Child labour is the real price of going green


Child labour is the real price of going green

Children working in cobalt mines in the DRC are the labour behind our ‘environmentally friendly’ electric cars

Senior science reporter

When we celebrate scientific innovations, do we flip them over and look at the underbelly?
Not often enough.
Last week, while mindlessly flicking through channels on DStv, I came across footage of a tiny boy in stumbling over the muddy top-layer of a mine carrying a sack on his back.
A few seconds later I saw another child – dirty and dusty from labour – being slapped on the head by a man three times his size.
I was horrified and wanted to change channels but I was also transfixed, and within a few seconds I realised what I was watching: a CNN expose on how cobalt mines in the Democratic Republic of Congo are using labour forces made up of children so young they could just as easily be lying in bed with a teddy bear or sitting behind a school desk learning the 101 of mathematics.
Nima Elbagir, a CNN correspondent, and her team went into the central African country to find out what was happening on the ground in a country that lies on top of half of the world’s entire cobalt supply.
We cannot just write this off as a problem in the DRC as we are the end-users of the products that use cobalt.
This much-sought-after element is used in the rechargeable lithium-ion batteries in our everyday products like cellphones and laptops.
According to the documentary, the demand for cobalt has literally quadrupled over the past two years, and “production at so-called artisanal mines in the DRC rose by 18%” in 2017 alone.
Now this is where the sickening irony comes in: one of the major factors pushing up the demand for cobalt so exponentially in recent times is the proliferation of the electric car industry.
Just for a moment, contrast in your mind the image of a small child carrying heavy sacks across a dirty mine for hours on end with the image of a self-satisfied customer who touts him or herself as being “conscious” and “green” because of driving an electric vehicle.
Of course many of the leaders in DRC turn a blind eye – it is a major source of revenue for the country.
But that is just part of the problem.A much bigger problem is that everyone along the entire supply chain is also turning a blind eye, so that by the time you’re sitting pretty with your electric vehicle, nobody has a clue what the journey of the cobalt has been.
Most worrying is that the supply chain is so complex – with cobalt from these small mines being mixed in with cobalt from other mines – that manufacturers are not only turning a blind eye, they’re claiming that it’s impossible for them to know exactly how the cobalt they use was extracted.
But behind the curtain of this complicated supply chain and the convenience of not knowing the details are labour practices not very different from what this same country experienced with rubber during the scramble for Africa.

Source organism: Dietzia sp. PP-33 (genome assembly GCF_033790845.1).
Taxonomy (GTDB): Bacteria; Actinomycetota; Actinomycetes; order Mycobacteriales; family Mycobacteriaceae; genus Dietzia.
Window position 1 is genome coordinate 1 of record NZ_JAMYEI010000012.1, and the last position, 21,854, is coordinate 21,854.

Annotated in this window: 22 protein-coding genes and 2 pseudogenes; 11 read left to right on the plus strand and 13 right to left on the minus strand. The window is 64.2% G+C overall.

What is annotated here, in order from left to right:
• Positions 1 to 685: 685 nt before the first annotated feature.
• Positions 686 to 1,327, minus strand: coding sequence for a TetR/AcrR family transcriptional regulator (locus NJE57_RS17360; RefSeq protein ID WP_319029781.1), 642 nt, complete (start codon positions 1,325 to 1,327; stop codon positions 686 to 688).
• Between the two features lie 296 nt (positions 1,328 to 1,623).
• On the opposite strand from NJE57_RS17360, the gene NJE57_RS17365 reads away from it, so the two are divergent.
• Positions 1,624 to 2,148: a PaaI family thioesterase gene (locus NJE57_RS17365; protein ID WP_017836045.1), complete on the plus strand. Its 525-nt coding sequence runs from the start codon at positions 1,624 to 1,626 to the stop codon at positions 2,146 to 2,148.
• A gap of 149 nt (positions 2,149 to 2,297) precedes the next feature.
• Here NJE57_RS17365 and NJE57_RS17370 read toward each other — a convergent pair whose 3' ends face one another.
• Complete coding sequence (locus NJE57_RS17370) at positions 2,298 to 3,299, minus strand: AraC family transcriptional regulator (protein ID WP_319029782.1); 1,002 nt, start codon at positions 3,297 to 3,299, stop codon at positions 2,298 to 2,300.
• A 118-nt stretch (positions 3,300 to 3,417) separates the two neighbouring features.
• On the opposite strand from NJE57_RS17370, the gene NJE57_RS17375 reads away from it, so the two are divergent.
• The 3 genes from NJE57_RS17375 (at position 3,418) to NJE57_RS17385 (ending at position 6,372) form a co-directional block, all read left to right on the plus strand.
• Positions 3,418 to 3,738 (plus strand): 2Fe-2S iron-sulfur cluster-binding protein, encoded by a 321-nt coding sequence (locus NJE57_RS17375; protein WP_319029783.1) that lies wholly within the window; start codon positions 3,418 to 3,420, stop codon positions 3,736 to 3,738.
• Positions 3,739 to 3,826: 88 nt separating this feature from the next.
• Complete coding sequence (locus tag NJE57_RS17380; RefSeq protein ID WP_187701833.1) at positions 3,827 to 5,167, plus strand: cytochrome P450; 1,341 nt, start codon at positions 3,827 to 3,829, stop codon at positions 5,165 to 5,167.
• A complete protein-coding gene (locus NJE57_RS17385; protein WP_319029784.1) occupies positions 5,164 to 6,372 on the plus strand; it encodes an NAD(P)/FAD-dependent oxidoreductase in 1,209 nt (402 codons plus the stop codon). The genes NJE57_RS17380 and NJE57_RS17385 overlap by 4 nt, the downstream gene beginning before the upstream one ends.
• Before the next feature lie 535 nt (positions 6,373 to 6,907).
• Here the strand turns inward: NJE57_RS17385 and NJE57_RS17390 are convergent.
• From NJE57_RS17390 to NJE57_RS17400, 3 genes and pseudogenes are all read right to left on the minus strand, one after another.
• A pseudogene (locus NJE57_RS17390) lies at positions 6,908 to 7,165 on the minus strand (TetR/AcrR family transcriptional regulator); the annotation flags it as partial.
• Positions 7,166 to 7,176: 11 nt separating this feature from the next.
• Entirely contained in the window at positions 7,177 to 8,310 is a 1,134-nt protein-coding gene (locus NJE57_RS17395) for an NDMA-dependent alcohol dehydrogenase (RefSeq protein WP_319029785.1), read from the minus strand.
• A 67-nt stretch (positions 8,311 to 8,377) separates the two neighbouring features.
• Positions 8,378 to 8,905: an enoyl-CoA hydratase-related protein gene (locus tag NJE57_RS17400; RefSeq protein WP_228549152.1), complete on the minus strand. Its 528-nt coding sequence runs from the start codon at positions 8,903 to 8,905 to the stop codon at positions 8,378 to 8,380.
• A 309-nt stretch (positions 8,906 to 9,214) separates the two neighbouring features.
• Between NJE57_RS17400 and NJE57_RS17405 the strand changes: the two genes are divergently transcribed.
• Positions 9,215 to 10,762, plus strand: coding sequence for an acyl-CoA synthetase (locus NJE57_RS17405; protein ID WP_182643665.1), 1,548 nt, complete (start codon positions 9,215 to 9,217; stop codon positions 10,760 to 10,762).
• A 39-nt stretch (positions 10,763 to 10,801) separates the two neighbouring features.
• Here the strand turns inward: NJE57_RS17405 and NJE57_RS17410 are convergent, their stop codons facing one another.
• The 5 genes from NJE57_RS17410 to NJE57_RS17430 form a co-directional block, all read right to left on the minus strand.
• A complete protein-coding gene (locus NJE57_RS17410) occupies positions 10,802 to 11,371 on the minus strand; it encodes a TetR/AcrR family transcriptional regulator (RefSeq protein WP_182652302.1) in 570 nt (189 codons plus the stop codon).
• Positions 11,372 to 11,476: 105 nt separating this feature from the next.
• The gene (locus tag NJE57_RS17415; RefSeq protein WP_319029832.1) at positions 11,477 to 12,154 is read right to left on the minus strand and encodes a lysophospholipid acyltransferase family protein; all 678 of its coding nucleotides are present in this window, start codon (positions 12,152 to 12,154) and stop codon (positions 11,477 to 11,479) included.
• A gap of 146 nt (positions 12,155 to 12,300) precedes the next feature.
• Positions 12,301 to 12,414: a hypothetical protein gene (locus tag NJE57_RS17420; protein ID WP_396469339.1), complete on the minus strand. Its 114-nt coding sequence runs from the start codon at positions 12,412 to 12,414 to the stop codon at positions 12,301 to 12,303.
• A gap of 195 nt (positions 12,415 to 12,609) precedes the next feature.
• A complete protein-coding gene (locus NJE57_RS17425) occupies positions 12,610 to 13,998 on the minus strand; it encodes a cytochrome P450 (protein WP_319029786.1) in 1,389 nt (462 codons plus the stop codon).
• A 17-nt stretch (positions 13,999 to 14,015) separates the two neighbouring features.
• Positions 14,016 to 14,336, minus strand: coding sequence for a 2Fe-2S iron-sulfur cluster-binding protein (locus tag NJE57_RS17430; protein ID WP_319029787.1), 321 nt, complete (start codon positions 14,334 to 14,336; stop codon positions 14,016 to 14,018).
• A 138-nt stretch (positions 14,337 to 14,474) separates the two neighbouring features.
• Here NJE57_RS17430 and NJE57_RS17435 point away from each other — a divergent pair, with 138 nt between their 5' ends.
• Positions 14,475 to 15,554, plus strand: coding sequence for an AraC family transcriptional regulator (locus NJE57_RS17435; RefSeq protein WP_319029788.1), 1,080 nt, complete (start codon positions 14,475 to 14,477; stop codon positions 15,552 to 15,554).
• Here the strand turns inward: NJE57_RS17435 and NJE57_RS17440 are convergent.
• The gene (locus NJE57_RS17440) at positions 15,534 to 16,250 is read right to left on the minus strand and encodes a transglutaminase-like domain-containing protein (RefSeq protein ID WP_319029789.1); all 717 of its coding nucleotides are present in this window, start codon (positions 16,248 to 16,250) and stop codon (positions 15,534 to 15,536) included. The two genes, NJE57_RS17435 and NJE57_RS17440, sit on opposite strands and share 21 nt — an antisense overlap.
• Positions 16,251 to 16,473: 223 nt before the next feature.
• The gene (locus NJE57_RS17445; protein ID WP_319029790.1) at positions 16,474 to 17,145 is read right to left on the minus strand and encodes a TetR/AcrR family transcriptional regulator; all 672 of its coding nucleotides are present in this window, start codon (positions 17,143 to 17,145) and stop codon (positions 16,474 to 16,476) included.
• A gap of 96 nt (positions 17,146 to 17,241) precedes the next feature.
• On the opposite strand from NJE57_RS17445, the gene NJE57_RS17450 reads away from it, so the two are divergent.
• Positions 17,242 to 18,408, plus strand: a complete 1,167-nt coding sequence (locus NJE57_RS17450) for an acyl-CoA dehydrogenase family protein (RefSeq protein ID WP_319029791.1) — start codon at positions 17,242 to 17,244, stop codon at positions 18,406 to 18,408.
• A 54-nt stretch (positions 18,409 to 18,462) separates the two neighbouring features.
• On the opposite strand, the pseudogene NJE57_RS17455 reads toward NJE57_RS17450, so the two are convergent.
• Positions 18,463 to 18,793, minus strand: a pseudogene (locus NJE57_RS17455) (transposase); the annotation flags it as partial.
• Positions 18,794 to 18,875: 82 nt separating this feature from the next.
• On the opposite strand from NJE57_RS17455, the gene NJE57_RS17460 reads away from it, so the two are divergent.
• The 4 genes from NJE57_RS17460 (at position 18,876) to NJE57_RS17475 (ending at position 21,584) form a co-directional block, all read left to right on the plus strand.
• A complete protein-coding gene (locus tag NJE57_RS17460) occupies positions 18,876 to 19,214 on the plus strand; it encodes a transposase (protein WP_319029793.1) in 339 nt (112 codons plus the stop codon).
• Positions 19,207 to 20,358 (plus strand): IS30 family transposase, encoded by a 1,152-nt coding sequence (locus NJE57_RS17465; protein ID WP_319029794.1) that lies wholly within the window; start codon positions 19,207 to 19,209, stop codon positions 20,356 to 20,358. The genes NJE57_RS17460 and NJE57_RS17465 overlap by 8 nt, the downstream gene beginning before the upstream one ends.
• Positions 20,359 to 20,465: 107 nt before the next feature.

The Washington Post also did an  investigation into cobalt recently and found that workers’ conditions were harsh and dangerous, and that around “100,000 cobalt miners in the Congo use hand tools to dig hundreds of feet underground with little oversight and few safety measures”, that “deaths and injuries are common”, and that the mining activity had exposed local communities to “levels of toxic metals” linked to breathing problems and birth defects.
This brings to mind, once again, the cruel irony that Naomi Klein highlighted in her book No Logo which came out in 1999.
Klein described in her riveting way how, from around the 1980s, corporations twigged onto the fact that manufacturing was actually far less important than marketing. Suddenly, by branding products and associating them with certain lifestyles, they sold like hotcakes.
At the same time, factories in the first world closed en masse only to re-emerge under multinationals that had set up (sweat) shop in third world countries where people were earning a pittance to stitch together Nikes that were selling for an absolute fortune back in the first world.
Soon, the largest expenditure was on branding not manufacturing.
An interview with Klein in The Guardian 18 years ago has an eerie resonance with the cobalt mines in the DRC today.“Exploitation of workers in sweatshops is bad enough, but when big corporations are promoting a lifestyle, it is all the more horrendous that the ‘lifestyle’ of production, behind the branding curtain, is no life at all. And perhaps the canniest corporate technique is the appropriation of politically aware language,” the piece reads.
Just swap “sweatshops” for cobalt mines, and then consider that today’s “politically aware language” is often about eco-consciousness.
So behind every advert about green living and the righteousness of owning an electric vehicle, is a small child working his fingers to the bone to provide the cobalt for that car.
Is the answer to go back to fossil fuels, and petrol-driven cars?
The answer is firmer pressure on companies to truly map their supply chain, and on government officials to put their foot down and regulate this lucrative re-scramble for Africa so that the well-being of its youngest citizens is not under threat.

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